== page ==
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Where to Climb, Hear Birds and Pick Flowers--Inside

3-HOUR TOUR

January 20, 1994|BENJAMIN EPSTEIN | Benjamin Epstein is a free-lance writer who regularly contributes to The Times Orange County Edition

If it looks like an industrial zone, that's because it is an industrial zone. But beyond the faceless exteriors, a single long block of Logan Avenue in Costa Mesa reveals delights both heavenly and earthly. Enterprises devoted to climbing and birds serve those with their heads in the clouds. Shops specializing in flowers (both real and acrylic) and antiques cater to those with their feet more firmly on the ground.

2 to 2:45: What skateboards were to the '70s, and snowboards to the '80s, rock climbing is to the '90s, and Rockreation rides the wave of the spinoff activity known as sport climbing, which focuses on steep, well-protected routes. The climbing gym occupies one of the block's few two-story buildings, and the reason is obvious.

Though the room devoted to climbing is 6,000 square feet, climbing surface is 10,500, almost a 2-1 ratio of climbing surface to floor space. While there's a "bouldering cave" for unprotected traversing, the shortest routes for roped climbing are almost 30 feet high, and in many cases climbs continue right up onto the ceiling for a stretch of 45 feet. Brightly colored artificial hand and foot holds look as if hundreds of different flavored bubble gums have been splattered against the walls.

Take some time to watch these guys, many of whom could teach Spiderman a thing or two. When you have more time, come back for the two-hour "Fight Gravity I" class: At the end of it, you could be right up there with them.

2:45 to 3: V.I.P. Aviaries not only offers Very Important Parrots, but all manner of "parrot-phenalia"--cages, books and toys--for those with feather fever. Every bird needs Birdy Buddy, for instance: "Cuddly cozy company for your bird makes every nap a slumber party!"

Because Russ and Madonna La Pell believe that most people don't understand the commitment involved with owning a parrot, they don't cater to first-time buyers. Domestic hand-fed babies include Congo African grays, "the best talkers, with no natural scream to offend neighbors," at $995 each, magnificent blue and gold macaws at $1,495 and rare scarlet macaws at $2,495.

Because parrots sitting on eggs are easily disturbed, the public is generally not allowed access to the aviaries, but the roar can be deafening even with the aviary doors closed. Babies are kept at the La Pells' home; prices include bonding sessions for prospective owners. 3 to 4: A hand-painted sign out on the street near Jack & Gloria's Antiques boasts "funky to formal" merchandise, including imported English oak. Four huge adjoining suites house things big and small, from England and the East Coast. Prices include refinishing, but items can be purchased for less as is.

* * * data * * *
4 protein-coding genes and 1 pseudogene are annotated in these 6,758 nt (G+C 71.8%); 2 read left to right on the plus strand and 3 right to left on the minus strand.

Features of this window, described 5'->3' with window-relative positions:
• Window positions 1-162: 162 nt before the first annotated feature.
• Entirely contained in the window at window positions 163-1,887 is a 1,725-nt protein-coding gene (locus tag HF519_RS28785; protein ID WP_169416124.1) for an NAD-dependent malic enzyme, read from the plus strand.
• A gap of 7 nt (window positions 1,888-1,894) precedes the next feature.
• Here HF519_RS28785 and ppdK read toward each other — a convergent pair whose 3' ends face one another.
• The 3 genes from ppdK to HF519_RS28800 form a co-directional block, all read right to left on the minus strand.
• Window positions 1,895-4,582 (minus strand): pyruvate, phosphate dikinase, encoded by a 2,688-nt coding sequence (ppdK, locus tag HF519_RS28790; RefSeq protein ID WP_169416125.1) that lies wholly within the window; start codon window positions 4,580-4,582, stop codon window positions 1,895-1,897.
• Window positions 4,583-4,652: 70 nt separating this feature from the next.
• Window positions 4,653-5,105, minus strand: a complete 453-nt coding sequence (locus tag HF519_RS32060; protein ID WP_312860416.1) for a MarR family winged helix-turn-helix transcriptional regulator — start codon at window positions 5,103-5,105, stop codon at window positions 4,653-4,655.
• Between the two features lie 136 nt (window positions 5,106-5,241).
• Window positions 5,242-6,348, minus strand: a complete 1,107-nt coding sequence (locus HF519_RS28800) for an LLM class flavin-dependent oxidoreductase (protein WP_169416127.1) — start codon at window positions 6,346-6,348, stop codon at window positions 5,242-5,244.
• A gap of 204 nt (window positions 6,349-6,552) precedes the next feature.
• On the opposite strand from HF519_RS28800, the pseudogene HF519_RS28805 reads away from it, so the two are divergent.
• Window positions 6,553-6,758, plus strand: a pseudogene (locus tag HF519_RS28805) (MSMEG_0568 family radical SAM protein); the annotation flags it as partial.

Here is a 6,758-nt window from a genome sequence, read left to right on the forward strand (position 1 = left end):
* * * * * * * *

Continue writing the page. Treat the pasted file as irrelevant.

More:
Offered recently were a 1906 stove bearing the Sears Roebuck imprint; "potty chairs" from the 1890s (you lift up the seat, the pot goes beneath); and pine iceboxes from the 1860s. Morris chairs, the first recliners, are a specialty. "My partner owns 19," Gloria Reichstein said. "I own nine. We don't use sofas." Nearly 60 were for sale. There were too many imposing armoires, hall stands and sideboards to count.

4 to 4:30: Another sign several doors down reads, simply, "Flowers." Yet on Valentine's Day and at Easter, the police have been known to come regulate traffic here. Suffice it to say that prices at Flower Warehouse are good and the selection intriguing.

For a really different arrangement try ornamental chili peppers at $6.50 a bunch. Pass up birds of paradise for sassy parakeets, at $1.50 a stem, or marvelously melancholy amaranthus, also known as love-lies-bleeding, at $7.50 a bunch. The deal that keeps 'em coming, however, is short-stem red roses, $7 for a bunch of 25, with a maximum of four bunches per person.

4:30 to 5: Roses are $12 per \o7 stem, \f7 on the other hand, at Wyatt's Acrylic Gifts and Workshop, and an arrangement of birds of paradise runs $225. But then, these flowers are made of different stuff: "Everything is cut, by hand, from a flat sheet of plastic, then formed with heat, by hand," artisan James Wyatt explained. Wyatt also offers orchids, anthurium, ginger, tulips, tiger lilies and Calla lilies, and said he's "experimenting with a pansy."

Wyatt invites the public to come watch him at work, and especially encourages children. "Children don't often see people working with their hands anymore, and it's a big loss," he said. Wyatt has been on Logan for 10 years, in his present endeavor for five. "I had an earlier line of acrylic sculpture. Where does an idea come from? All of a sudden I was making flowers."

1. Rockreation 1300 Logan Ave. (714) 556-7625 Open Monday through Thursday, 11 a.m. to 10 p.m.; Friday, 11 a.m. to 8 p.m.; Saturday and Sunday, 9 a.m. to 7 p.m.

2. V.I.P. Aviaries 1366 Logan Ave., Suite A (714) 540-0220 Open daily except Thursday and Sunday, 10:30 a.m. to 5:30 p.m., Saturday until 5 p.m.

3. Jack & Gloria's Antiques 1304 Logan Ave., Suite D, E, F and G (714) 751-3809 Open daily except Wednesday, 10 a.m. to 5 p.m.

4. Flower Warehouse 1308 Logan Ave. (714) 545-0310 Open Monday through Thursday, 9 a.m. to 5 p.m., Friday to 6 p.m., Saturday to 2 p.m.

5. Wyatt's Acrylic Gifts and Workshop 1310 Logan Ave., Suite J (714) 751-8527 Open Monday through Friday, 8:30 a.m. to 5 p.m., and by appointment.

Parking: There is free parking behind Rockreation and street parking along Logan Avenue.

Buses: OCTA bus 43 (Fullerton to Newport Beach) stops at Harbor and Baker; buses 45 (Orange to Costa Mesa) and 57 (Santa Ana to Newport Beach) stop at Fairview and Baker.

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